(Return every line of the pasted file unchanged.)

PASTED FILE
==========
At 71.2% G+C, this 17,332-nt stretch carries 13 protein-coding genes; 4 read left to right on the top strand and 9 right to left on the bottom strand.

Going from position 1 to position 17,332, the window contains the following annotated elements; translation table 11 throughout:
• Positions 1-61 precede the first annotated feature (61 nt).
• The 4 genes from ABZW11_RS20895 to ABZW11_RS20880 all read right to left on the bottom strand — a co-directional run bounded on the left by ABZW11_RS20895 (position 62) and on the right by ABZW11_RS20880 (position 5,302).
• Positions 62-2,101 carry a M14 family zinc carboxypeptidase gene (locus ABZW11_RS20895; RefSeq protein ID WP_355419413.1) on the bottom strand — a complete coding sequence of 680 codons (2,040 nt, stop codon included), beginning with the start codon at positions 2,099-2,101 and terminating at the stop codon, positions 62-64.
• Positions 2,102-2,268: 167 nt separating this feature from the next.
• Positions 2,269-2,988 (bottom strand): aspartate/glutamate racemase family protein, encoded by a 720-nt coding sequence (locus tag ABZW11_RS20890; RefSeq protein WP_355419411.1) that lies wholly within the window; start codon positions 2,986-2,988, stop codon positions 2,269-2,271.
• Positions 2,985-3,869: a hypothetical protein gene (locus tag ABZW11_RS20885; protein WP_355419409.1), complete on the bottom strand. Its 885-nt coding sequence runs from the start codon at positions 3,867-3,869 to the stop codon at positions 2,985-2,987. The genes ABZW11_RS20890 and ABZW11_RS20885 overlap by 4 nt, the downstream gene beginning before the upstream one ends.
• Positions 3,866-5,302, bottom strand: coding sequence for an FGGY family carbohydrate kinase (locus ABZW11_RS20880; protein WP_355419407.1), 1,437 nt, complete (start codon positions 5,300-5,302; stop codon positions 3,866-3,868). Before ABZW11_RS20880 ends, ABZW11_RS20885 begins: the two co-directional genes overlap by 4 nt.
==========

At 71.2% G+C, this 17,332-nt stretch carries 13 protein-coding genes; 4 read left to right on the top strand and 9 right to left on the bottom strand.

Going from position 1 to position 17,332, the window contains the following annotated elements; translation table 11 throughout:
• Positions 1-61 precede the first annotated feature (61 nt).
• The 4 genes from ABZW11_RS20895 to ABZW11_RS20880 all read right to left on the bottom strand — a co-directional run bounded on the left by ABZW11_RS20895 (position 62) and on the right by ABZW11_RS20880 (position 5,302).
• Positions 62-2,101 carry a M14 family zinc carboxypeptidase gene (locus ABZW11_RS20895; RefSeq protein ID WP_355419413.1) on the bottom strand — a complete coding sequence of 680 codons (2,040 nt, stop codon included), beginning with the start codon at positions 2,099-2,101 and terminating at the stop codon, positions 62-64.
• Positions 2,102-2,268: 167 nt separating this feature from the next.
• Positions 2,269-2,988 (bottom strand): aspartate/glutamate racemase family protein, encoded by a 720-nt coding sequence (locus tag ABZW11_RS20890; RefSeq protein WP_355419411.1) that lies wholly within the window; start codon positions 2,986-2,988, stop codon positions 2,269-2,271.
• Positions 2,985-3,869: a hypothetical protein gene (locus tag ABZW11_RS20885; protein WP_355419409.1), complete on the bottom strand. Its 885-nt coding sequence runs from the start codon at positions 3,867-3,869 to the stop codon at positions 2,985-2,987. The genes ABZW11_RS20890 and ABZW11_RS20885 overlap by 4 nt, the downstream gene beginning before the upstream one ends.
• Positions 3,866-5,302, bottom strand: coding sequence for an FGGY family carbohydrate kinase (locus ABZW11_RS20880; protein WP_355419407.1), 1,437 nt, complete (start codon positions 5,300-5,302; stop codon positions 3,866-3,868). Before ABZW11_RS20880 ends, ABZW11_RS20885 begins: the two co-directional genes overlap by 4 nt.